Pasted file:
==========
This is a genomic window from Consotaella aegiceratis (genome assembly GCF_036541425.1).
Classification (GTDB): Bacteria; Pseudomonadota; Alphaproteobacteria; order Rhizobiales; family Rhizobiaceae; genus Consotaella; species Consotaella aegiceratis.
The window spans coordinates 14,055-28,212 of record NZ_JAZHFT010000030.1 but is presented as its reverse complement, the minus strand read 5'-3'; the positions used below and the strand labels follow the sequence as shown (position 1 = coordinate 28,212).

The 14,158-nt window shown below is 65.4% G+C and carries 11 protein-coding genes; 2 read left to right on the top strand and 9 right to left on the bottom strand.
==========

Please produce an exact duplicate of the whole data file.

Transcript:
This is a genomic window from Consotaella aegiceratis (genome assembly GCF_036541425.1).
Classification (GTDB): Bacteria; Pseudomonadota; Alphaproteobacteria; order Rhizobiales; family Rhizobiaceae; genus Consotaella; species Consotaella aegiceratis.
The window spans coordinates 14,055-28,212 of record NZ_JAZHFT010000030.1 but is presented as its reverse complement, the minus strand read 5'-3'; the positions used below and the strand labels follow the sequence as shown (position 1 = coordinate 28,212).

The 14,158-nt window shown below is 65.4% G+C and carries 11 protein-coding genes; 2 read left to right on the top strand and 9 right to left on the bottom strand.